1, 2, 3, 4, 5, 6, 7, 8, 9, 10, 12, 13, 14, 15, 16, 17, 18, 19, 20, 21, 22, 23, 24, 25, 26,

27, 28, 29, 30, 32, 33

-

Tablet 1, 2, 3, 6, 9, 10, 12, 14, 15, 16, 19, 20, 21, 22, 23, 24, 25, 26, 27, 28, 29, 30, 32, 33 -

Handheld equipment

1, 2, 3, 4, 5, 6, 8, 9, 10, 12, 14, 15, 16, 18, 19, 20, 21, 22, 23, 24, 25, 26, 27, 28, 29,

30, 32, 33

13, 17

Medical (info system)

1, 2, 3, 4, 5, 6, 7, 8, 9, 10, 12, 13, 14, 15, 16, 17, 18, 19, 20, 21, 22, 23, 24, 25, 26,

27, 28, 29, 30, 32, 33

11

General info support

1, 2, 3, 4, 5, 6, 7, 8, 9, 10, 11, 12, 13, 14, 15, 16, 17, 18, 19, 20, 21, 22, 23, 24, 25,

27, 28, 29, 30, 33

32

Medical (life critical)

1, 2, 3, 4, 5, 6, 7, 8, 9, 10, 11, 12, 13, 14, 15, 16, 17, 18, 19, 20, 21, 22, 23, 24, 25,

27, 28, 29, 30, 33

32

Patient support

1, 2, 3, 4, 5, 6, 7, 8, 9, 10, 12, 13, 14, 15, 16, 17, 18, 19, 20, 21, 22, 23, 24, 25, 26,

27, 28, 29, 30, 33

11, 32

Inserted in humans

1, 2, 3, 4, 5, 6, 7, 8, 9, 10, 12, 13, 14, 15, 16, 17, 18, 19, 20, 21, 22, 23, 24, 25, 26,

27, 28, 29, 30, 33

11, 32

Mission critical

1, 2, 3, 4, 5, 6, 7, 8, 9, 10, 11, 12, 13, 14, 15, 16, 17, 18, 19, 20, 21, 22, 23, 24, 27,

28, 29, 30, 31, 32, 33

-

Life critical

1, 2, 3, 4, 5, 6, 7, 8, 9, 10, 11, 12, 13, 14, 15 ,16, 17, 18, 19, 20, 21, 22, 23, 24, 27, 28,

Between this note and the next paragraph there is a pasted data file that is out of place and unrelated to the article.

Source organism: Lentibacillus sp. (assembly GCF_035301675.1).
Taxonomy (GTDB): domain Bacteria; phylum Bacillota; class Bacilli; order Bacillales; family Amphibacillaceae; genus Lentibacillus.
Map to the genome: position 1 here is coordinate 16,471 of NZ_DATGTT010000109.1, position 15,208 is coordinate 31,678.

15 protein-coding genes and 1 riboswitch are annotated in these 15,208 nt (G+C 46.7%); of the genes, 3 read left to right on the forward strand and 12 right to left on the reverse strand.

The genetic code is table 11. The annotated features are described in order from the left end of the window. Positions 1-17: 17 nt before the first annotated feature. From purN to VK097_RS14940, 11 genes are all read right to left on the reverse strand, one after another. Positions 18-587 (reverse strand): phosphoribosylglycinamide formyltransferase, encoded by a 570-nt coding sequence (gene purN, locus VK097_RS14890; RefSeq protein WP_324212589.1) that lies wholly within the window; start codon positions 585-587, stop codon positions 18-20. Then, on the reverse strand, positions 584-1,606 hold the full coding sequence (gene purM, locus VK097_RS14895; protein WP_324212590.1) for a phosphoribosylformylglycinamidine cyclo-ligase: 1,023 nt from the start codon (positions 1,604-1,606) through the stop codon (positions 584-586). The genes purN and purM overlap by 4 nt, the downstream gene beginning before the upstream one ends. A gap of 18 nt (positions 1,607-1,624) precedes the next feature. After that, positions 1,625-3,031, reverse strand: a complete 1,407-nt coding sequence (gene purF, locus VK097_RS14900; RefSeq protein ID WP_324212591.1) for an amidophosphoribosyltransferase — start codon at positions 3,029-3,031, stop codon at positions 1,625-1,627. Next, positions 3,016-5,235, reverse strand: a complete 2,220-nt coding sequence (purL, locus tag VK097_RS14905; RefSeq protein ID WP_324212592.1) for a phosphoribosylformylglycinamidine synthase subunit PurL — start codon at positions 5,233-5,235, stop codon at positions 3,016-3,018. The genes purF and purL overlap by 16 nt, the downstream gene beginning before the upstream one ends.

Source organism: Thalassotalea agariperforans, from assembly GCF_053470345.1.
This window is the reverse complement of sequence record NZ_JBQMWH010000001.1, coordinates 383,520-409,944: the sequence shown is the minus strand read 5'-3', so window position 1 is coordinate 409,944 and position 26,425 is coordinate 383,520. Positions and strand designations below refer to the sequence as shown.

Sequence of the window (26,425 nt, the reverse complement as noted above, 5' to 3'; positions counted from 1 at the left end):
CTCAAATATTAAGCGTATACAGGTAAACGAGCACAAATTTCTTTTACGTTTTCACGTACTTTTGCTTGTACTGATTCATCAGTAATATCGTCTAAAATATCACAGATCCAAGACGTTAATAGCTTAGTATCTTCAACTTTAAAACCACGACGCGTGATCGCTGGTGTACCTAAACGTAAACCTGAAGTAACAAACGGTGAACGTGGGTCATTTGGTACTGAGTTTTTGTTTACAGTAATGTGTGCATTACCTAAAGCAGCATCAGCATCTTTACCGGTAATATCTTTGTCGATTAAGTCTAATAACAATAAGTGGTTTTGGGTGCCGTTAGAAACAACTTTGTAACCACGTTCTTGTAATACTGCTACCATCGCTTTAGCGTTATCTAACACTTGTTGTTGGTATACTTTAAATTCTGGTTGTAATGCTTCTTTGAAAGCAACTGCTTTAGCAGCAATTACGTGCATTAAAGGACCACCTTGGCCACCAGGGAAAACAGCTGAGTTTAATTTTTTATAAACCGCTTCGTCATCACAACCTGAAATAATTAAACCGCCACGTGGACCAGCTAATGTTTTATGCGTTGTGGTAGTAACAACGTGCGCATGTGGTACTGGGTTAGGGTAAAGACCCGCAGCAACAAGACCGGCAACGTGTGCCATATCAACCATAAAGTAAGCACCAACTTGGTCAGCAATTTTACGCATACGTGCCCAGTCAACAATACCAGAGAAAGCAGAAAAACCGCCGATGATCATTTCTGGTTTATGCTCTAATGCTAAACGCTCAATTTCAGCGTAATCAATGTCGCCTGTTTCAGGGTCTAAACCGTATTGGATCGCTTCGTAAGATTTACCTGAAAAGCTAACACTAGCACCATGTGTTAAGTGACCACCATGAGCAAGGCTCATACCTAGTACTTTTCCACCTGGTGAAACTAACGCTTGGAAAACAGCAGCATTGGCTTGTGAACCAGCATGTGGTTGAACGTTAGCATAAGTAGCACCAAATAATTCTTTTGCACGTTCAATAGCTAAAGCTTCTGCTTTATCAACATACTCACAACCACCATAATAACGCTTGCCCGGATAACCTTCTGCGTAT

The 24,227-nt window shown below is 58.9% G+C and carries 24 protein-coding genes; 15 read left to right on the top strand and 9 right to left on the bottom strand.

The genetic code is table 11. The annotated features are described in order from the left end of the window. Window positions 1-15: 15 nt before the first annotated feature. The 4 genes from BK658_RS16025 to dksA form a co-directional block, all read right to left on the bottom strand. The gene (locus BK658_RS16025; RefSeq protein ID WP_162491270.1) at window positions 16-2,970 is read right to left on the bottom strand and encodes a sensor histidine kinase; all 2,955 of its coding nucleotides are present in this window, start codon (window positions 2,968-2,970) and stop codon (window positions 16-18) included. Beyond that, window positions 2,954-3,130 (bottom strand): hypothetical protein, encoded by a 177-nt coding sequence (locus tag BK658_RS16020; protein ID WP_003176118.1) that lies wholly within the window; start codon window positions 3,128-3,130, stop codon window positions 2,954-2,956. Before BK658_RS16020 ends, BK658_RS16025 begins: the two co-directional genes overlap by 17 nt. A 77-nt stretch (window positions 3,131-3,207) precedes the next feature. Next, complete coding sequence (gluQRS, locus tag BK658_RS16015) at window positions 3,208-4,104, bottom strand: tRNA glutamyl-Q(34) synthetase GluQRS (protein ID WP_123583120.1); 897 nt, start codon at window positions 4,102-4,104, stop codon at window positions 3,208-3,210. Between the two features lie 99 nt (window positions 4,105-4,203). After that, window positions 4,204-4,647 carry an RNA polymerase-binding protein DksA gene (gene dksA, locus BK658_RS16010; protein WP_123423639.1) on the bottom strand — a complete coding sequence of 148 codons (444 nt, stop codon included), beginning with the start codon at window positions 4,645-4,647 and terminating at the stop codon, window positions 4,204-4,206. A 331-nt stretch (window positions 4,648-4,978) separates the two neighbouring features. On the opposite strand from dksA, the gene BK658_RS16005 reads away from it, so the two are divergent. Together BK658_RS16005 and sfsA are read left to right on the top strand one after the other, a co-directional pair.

29, 30, 32, 33

31

Robotics

1, 2, 3, 4, 5, 6, 7, 8, 9, 10, 11, 12, 13, 14, 15, 16, 17, 18, 19, 20, 21, 22, 23, 24, 25,

26, 27, 28, 29, 30, 31, 32, 33

-

Industrial/ buildings

1, 2, 3, 4, 5, 6, 7, 8, 9, 10, 11, 12, 13, 14, 15, 16, 17, 18, 19, 20, 21, 22, 23, 24, 27,

28, 29, 30, 31, 32, 33

-

Machines

1, 2, 3, 4, 5, 6, 7, 8, 9, 10, 11, 12, 13, 14, 15, 16, 17, 18, 19, 20, 21, 22, 23, 24, 27,

28, 29, 30, 31, 32, 33

-

Lights

1, 2, 3, 4, 5, 6, 7, 8, 9, 10, 11, 12, 13, 14, 15, 16, 17, 18, 19, 20, 21, 27, 28, 29, 30,

31, 32, 33

22, 23, 24

Heating, ventilation, AC

1, 2, 3, 4, 5, 6, 7, 8, 9, 10, 11, 12, 13, 14, 15, 16, 17, 18, 19, 20, 21, 25, 26, 27, 28,

29, 30, 31, 32, 33

22, 23, 24

Building control

1, 2, 3, 4, 5, 6, 7, 8, 9, 10, 11, 12, 13, 14, 15, 16, 17, 18, 19, 20, 21, 22, 23, 24, 27,

28, 29, 30, 32, 33

31

Avionics

1, 2, 3, 4, 5, 6, 7, 8, 9, 10, 11, 12, 13, 14, 15, 16, 17, 18, 19, 20, 21, 22, 23, 24, 27,

28, 29, 30, 32, 33

-

Automotive (general)

1, 2, 3, 4, 5, 6, 7, 8, 9, 10, 11, 12, 13, 14, 15, 16, 17, 18, 19, 20, 21, 22, 23, 24, 25,

26, 27, 28, 29, 30, 32, 33

-

Automotive (control)

1, 2, 3, 4, 5, 6, 7, 8, 9, 10, 11, 12, 13, 14, 15, 16, 17, 18, 19, 20, 21, 22, 23, 24, 27,

28, 30, 32, 33

-

Rockets 15, 16, 17, 18, 19, 20, 21, 27, 28, 30, 32, 33 1, 2, 3, 4, 5, 6, 7, 8, 9, 10, 11, 12, 13, 14, -

Spacecraft

1, 2, 3, 4, 5, 6, 7, 8, 9, 10, 11, 12, 13, 14, 15, 16, 17, 18, 19, 20, 21, 22, 23, 24, 27,

28, 30, 32, 33

-

Aircraft

1, 2, 3, 4, 5, 6, 7, 8, 9, 10, 11, 12, 13, 14, 15, 16, 17, 18, 19, 20, 21, 22, 23, 24, 25,

26, 27, 28, 29, 30,

-

Home/ office

1, 2, 3, 4, 5, 6, 7, 8, 9, 10, 11, 12, 13, 14, 15, 16, 17, 18, 19, 20, 21, 22, 23, 24, 25,

26, 27, 28, 29, 30, 32, 33

-

Control

1, 2, 3, 4, 5, 6, 7, 8, 9, 10, 11, 12, 13, 14, 15, 16, 17, 18, 19, 20, 21, 22, 23, 24, 25,

26, 27, 28, 29, 30, 32, 33

-

Gaming 1, 2, 3, 6, 11, 12, 21, 22, 23, 24, 25, 26, 27, 28, 29, 30, 32, 33 18, 19, 20

Transportation (traffic control, railroad)